The team can augment verbal feedback with ethnographic research, a qualitative method used to observe and interact with researchers in their actual environment. Being literally “in the room” informs even higher levels of empathy and human-centered design ideas.

Integrating Cryo-TEM Microscopy Into the Institution

In one example from Taylor Design’s experience, a Cryo-TEM Microscopy lab located on a University of California campus was initially an unintentional well-kept secret. All the work being done was behind closed doors, and the lab was the exclusive domain of the researchers that worked there.

Socialization in laboratories is one way to stimulate researcher engagement, retention, and overall levels of inspiration. To that end, the lab team expressed a clear desire for increased transparency, leading to the design decision to place flat-panel display monitors in the hallway outside the lab. By putting “science on display,” this simple act promoted the concept of transparency in science, which in turn led to faster and better professional connections and exchanges of ideas.

The monitors, in this example, are an installation to engage more people, and to socialize what is happening in the lab. More and more laboratory designs include interactive installations to encourage this kind engagement and interaction. This is the part of the all-important design strategy, which successfully sought to connect people in new and exciting ways, fostering the unexpected encounters that lead to new ideas and innovations.

The institution’s business model is another consideration that goes well beyond the borders of the lab. For example, if the microscope is a shared instrument, available for rent, there is suddenly a retail element to consider. In this case, the designer must ensure that the facility can accommodate multiple constituencies, none of whom actually “owns” the space. This broadens the focus of the user interviews into areas such as the room reservation process, data storage, and security.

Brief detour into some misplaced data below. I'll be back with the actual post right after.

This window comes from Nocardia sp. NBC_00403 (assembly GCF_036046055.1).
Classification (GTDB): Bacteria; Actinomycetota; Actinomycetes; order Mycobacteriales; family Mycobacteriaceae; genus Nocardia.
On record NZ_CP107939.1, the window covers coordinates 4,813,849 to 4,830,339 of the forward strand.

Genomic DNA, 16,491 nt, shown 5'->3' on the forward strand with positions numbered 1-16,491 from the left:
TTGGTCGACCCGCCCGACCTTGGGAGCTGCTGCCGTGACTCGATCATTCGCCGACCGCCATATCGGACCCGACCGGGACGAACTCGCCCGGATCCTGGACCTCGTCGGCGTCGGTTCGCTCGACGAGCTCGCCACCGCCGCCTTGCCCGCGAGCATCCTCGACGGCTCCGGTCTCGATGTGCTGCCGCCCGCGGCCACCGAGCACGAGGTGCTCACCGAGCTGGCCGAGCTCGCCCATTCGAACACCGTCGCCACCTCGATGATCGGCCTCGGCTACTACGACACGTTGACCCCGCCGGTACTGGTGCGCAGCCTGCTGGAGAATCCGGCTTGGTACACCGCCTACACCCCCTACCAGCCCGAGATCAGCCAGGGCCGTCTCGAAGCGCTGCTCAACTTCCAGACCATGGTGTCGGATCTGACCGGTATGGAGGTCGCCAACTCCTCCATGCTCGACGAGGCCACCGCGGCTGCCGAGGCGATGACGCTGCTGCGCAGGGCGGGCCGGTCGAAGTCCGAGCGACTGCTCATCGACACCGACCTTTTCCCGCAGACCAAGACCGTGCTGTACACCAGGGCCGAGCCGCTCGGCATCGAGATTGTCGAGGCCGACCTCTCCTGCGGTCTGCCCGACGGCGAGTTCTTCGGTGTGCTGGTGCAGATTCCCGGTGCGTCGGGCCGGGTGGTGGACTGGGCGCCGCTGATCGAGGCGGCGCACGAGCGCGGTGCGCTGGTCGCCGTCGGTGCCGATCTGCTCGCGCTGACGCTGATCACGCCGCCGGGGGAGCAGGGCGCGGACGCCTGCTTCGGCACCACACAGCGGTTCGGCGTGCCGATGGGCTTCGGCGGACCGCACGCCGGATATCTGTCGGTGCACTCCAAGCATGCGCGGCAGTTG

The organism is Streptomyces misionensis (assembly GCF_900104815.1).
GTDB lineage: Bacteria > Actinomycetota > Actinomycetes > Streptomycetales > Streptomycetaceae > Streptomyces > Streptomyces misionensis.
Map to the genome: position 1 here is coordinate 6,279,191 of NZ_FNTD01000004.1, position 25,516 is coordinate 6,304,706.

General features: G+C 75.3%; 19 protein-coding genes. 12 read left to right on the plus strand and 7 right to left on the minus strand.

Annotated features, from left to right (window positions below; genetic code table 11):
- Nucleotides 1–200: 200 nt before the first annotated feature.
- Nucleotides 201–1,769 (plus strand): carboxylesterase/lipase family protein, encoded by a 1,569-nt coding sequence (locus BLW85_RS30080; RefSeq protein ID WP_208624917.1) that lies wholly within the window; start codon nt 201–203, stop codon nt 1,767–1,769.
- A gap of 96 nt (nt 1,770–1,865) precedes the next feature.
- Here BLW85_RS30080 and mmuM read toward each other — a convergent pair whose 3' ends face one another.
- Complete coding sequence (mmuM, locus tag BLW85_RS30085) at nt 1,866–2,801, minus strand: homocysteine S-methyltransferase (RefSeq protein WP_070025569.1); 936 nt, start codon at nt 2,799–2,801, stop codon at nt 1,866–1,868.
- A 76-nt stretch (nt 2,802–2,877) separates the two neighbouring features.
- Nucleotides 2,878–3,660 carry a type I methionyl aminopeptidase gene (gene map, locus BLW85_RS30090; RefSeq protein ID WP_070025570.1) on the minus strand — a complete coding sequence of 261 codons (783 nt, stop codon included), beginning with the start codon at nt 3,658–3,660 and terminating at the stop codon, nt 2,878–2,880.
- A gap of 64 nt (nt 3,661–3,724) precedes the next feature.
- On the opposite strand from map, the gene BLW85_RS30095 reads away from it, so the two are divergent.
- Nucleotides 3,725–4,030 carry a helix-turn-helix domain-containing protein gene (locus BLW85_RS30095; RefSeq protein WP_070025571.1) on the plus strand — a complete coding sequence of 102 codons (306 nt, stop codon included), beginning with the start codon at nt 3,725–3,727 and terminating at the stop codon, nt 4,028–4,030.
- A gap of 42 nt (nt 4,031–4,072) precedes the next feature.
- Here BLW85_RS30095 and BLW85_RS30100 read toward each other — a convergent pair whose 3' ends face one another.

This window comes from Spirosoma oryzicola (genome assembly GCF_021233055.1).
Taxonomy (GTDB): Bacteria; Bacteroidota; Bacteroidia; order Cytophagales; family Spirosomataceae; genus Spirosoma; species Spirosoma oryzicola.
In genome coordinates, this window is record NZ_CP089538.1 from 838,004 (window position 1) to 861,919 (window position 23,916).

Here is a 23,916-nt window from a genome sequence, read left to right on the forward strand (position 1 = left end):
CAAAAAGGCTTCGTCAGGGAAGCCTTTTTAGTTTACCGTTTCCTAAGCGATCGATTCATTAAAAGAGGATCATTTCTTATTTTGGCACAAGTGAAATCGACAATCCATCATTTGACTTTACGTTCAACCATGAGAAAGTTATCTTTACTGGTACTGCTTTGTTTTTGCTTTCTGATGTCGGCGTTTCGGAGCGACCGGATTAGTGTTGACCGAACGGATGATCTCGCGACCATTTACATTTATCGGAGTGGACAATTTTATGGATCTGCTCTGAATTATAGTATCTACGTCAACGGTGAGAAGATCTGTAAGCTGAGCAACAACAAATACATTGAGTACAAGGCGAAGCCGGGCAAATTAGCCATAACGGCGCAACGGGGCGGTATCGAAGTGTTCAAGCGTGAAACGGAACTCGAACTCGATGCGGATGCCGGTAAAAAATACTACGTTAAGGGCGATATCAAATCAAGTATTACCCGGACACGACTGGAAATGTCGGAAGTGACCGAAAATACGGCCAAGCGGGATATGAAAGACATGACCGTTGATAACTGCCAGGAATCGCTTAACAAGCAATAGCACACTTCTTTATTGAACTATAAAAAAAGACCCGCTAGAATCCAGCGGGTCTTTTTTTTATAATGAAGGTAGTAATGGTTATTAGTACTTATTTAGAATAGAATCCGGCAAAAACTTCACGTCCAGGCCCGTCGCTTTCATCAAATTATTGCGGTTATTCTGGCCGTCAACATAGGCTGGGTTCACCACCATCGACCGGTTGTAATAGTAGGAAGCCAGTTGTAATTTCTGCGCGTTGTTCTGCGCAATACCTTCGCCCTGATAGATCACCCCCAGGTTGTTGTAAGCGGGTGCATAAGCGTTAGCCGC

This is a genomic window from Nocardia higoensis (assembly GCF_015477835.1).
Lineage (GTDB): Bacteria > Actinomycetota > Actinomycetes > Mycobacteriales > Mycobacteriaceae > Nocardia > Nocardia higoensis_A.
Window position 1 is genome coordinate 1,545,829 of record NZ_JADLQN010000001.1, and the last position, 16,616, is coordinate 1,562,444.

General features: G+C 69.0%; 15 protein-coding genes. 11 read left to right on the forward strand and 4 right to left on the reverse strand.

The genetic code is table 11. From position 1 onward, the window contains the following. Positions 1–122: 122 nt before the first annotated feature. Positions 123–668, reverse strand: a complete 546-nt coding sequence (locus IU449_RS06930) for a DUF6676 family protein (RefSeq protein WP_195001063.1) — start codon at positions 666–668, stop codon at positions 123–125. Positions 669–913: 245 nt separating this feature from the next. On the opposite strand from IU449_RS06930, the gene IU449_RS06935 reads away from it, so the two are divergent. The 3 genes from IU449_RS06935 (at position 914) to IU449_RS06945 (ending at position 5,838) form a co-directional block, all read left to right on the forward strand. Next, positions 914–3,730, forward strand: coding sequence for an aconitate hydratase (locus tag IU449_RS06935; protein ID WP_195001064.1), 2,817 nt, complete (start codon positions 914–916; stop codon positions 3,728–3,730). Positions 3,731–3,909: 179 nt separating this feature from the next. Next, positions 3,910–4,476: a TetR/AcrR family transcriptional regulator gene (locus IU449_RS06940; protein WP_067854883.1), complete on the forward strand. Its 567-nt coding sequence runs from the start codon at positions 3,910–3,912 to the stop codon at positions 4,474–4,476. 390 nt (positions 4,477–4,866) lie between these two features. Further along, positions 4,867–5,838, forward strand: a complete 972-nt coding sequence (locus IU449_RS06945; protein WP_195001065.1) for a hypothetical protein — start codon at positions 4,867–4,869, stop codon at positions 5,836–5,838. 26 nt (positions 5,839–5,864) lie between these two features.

This also speaks to the need to avoid designing a laboratory too generically. Clear articulation of purpose in campus laboratory design reinforces the institution’s vision and strategy. And since most experimentation today is multimodal, with no set place or single user, the people-centered focus of the design can encourage engagement and place more emphasis on the purpose of the lab.

When all else is stripped away, the ultimate task of the cryo-TEM lab designer is to help improve the researcher’s outcome through proper physical placemaking. By focusing on the human experience, while also partnering with highly regarded scientists, research institutions, and technologists to accelerate discovery, designers can play a pivotal role in increasing the impact that this new technology can have on society, the school, and the scientific community.

About the Author

Tad Costerison, AIA, LEED-AP, NCARB, is an architect and project leader at Taylor Design, a strategy-based design firm with offices across California. Tad designs human-centered projects with an emphasis on user involvement, sustainable design strategies, and technically challenging solutions. He holds a Bachelor of Architecture and Environmental Design from Ball State University, is a licensed architect in California and Illinois, and sits on the board for the International Institute for Sustainable Laboratories.